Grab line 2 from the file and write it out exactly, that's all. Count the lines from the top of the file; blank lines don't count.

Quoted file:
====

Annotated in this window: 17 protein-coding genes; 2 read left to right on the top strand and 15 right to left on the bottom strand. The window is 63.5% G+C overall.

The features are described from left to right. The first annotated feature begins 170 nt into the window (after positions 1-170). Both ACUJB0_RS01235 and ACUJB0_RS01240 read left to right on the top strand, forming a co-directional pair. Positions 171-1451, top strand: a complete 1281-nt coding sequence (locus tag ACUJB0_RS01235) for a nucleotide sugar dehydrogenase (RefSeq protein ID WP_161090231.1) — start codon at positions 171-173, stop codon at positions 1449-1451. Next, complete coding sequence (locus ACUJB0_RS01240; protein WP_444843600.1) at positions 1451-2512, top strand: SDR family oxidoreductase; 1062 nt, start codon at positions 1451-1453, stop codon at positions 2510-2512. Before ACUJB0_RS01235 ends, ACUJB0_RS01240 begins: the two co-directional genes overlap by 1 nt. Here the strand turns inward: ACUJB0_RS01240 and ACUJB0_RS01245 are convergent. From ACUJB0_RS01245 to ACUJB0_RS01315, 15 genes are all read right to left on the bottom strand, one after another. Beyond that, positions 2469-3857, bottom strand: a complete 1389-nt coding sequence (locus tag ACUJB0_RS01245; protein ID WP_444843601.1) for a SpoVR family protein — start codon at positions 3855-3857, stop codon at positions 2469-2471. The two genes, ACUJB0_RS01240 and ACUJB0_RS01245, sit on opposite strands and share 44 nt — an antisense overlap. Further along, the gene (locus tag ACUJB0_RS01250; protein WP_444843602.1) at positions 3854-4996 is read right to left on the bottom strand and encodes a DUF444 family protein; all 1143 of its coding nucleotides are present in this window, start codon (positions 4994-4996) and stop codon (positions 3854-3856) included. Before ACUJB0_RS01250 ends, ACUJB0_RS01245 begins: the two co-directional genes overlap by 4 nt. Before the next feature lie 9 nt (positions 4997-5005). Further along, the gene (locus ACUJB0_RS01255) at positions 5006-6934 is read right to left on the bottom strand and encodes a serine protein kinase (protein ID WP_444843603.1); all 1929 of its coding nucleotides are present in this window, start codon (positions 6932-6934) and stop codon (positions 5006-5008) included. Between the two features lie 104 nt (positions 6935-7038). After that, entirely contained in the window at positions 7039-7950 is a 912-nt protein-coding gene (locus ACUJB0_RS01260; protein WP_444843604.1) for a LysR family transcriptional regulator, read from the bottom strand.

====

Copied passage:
The features are described from left to right. The first annotated feature begins 170 nt into the window (after positions 1-170). Both ACUJB0_RS01235 and ACUJB0_RS01240 read left to right on the top strand, forming a co-directional pair. Positions 171-1451, top strand: a complete 1281-nt coding sequence (locus tag ACUJB0_RS01235) for a nucleotide sugar dehydrogenase (RefSeq protein ID WP_161090231.1) — start codon at positions 171-173, stop codon at positions 1449-1451. Next, complete coding sequence (locus ACUJB0_RS01240; protein WP_444843600.1) at positions 1451-2512, top strand: SDR family oxidoreductase; 1062 nt, start codon at positions 1451-1453, stop codon at positions 2510-2512. Before ACUJB0_RS01235 ends, ACUJB0_RS01240 begins: the two co-directional genes overlap by 1 nt. Here the strand turns inward: ACUJB0_RS01240 and ACUJB0_RS01245 are convergent. From ACUJB0_RS01245 to ACUJB0_RS01315, 15 genes are all read right to left on the bottom strand, one after another. Beyond that, positions 2469-3857, bottom strand: a complete 1389-nt coding sequence (locus tag ACUJB0_RS01245; protein ID WP_444843601.1) for a SpoVR family protein — start codon at positions 3855-3857, stop codon at positions 2469-2471. The two genes, ACUJB0_RS01240 and ACUJB0_RS01245, sit on opposite strands and share 44 nt — an antisense overlap. Further along, the gene (locus tag ACUJB0_RS01250; protein WP_444843602.1) at positions 3854-4996 is read right to left on the bottom strand and encodes a DUF444 family protein; all 1143 of its coding nucleotides are present in this window, start codon (positions 4994-4996) and stop codon (positions 3854-3856) included. Before ACUJB0_RS01250 ends, ACUJB0_RS01245 begins: the two co-directional genes overlap by 4 nt. Before the next feature lie 9 nt (positions 4997-5005). Further along, the gene (locus ACUJB0_RS01255) at positions 5006-6934 is read right to left on the bottom strand and encodes a serine protein kinase (protein ID WP_444843603.1); all 1929 of its coding nucleotides are present in this window, start codon (positions 6932-6934) and stop codon (positions 5006-5008) included. Between the two features lie 104 nt (positions 6935-7038). After that, entirely contained in the window at positions 7039-7950 is a 912-nt protein-coding gene (locus ACUJB0_RS01260; protein WP_444843604.1) for a LysR family transcriptional regulator, read from the bottom strand.